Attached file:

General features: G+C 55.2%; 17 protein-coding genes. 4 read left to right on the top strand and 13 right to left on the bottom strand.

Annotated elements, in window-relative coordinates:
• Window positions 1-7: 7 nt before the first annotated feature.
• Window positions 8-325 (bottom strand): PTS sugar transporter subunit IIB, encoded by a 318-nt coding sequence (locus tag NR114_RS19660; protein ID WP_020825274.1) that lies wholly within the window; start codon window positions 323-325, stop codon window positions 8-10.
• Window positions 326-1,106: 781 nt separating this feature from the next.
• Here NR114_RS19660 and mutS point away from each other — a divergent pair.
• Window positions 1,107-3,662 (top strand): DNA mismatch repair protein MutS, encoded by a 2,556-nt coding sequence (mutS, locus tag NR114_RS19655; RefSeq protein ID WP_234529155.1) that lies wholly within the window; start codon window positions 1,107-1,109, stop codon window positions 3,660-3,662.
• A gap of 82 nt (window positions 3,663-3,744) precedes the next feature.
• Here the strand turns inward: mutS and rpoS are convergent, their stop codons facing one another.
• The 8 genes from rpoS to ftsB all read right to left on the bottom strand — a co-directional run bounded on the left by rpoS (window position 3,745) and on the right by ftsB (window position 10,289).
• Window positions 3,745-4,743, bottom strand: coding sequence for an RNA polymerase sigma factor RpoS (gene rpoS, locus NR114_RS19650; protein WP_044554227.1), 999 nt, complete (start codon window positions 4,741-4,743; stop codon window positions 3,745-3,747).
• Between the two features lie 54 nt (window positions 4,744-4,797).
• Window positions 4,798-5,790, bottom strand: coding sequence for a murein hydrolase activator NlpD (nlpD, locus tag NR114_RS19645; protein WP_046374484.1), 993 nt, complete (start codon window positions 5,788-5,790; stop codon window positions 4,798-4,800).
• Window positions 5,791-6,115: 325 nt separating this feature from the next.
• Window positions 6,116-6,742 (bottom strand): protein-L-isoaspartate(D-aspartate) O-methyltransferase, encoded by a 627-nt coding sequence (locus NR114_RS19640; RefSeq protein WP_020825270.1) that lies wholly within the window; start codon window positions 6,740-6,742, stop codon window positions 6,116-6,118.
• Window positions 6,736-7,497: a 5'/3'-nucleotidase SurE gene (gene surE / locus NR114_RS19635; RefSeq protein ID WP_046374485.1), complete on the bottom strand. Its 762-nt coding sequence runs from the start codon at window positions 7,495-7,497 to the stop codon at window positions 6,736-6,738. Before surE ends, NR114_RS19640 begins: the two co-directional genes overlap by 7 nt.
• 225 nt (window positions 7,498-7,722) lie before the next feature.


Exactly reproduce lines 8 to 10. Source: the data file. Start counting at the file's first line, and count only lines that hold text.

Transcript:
• A gap of 82 nt (window positions 3,663-3,744) precedes the next feature.
• Here the strand turns inward: mutS and rpoS are convergent, their stop codons facing one another.
• The 8 genes from rpoS to ftsB all read right to left on the bottom strand — a co-directional run bounded on the left by rpoS (window position 3,745) and on the right by ftsB (window position 10,289).